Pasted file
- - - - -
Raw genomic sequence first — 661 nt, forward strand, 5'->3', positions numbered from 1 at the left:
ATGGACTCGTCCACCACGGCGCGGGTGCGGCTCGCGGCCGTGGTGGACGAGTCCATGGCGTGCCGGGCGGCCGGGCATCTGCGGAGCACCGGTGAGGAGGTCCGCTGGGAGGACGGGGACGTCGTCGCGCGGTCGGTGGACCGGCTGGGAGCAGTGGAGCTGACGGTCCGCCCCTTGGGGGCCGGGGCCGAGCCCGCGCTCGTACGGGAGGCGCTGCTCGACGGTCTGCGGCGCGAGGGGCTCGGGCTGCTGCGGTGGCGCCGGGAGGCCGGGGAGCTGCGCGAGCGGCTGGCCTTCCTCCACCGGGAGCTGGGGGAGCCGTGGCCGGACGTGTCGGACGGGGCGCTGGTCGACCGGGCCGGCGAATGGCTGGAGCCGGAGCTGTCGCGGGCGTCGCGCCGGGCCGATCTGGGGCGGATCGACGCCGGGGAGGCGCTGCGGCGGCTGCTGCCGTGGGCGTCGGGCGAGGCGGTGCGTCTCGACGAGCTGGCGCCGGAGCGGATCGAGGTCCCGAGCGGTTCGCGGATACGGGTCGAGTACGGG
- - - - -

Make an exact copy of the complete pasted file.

Raw genomic sequence first — 661 nt, forward strand, 5'->3', positions numbered from 1 at the left:
ATGGACTCGTCCACCACGGCGCGGGTGCGGCTCGCGGCCGTGGTGGACGAGTCCATGGCGTGCCGGGCGGCCGGGCATCTGCGGAGCACCGGTGAGGAGGTCCGCTGGGAGGACGGGGACGTCGTCGCGCGGTCGGTGGACCGGCTGGGAGCAGTGGAGCTGACGGTCCGCCCCTTGGGGGCCGGGGCCGAGCCCGCGCTCGTACGGGAGGCGCTGCTCGACGGTCTGCGGCGCGAGGGGCTCGGGCTGCTGCGGTGGCGCCGGGAGGCCGGGGAGCTGCGCGAGCGGCTGGCCTTCCTCCACCGGGAGCTGGGGGAGCCGTGGCCGGACGTGTCGGACGGGGCGCTGGTCGACCGGGCCGGCGAATGGCTGGAGCCGGAGCTGTCGCGGGCGTCGCGCCGGGCCGATCTGGGGCGGATCGACGCCGGGGAGGCGCTGCGGCGGCTGCTGCCGTGGGCGTCGGGCGAGGCGGTGCGTCTCGACGAGCTGGCGCCGGAGCGGATCGAGGTCCCGAGCGGTTCGCGGATACGGGTCGAGTACGGG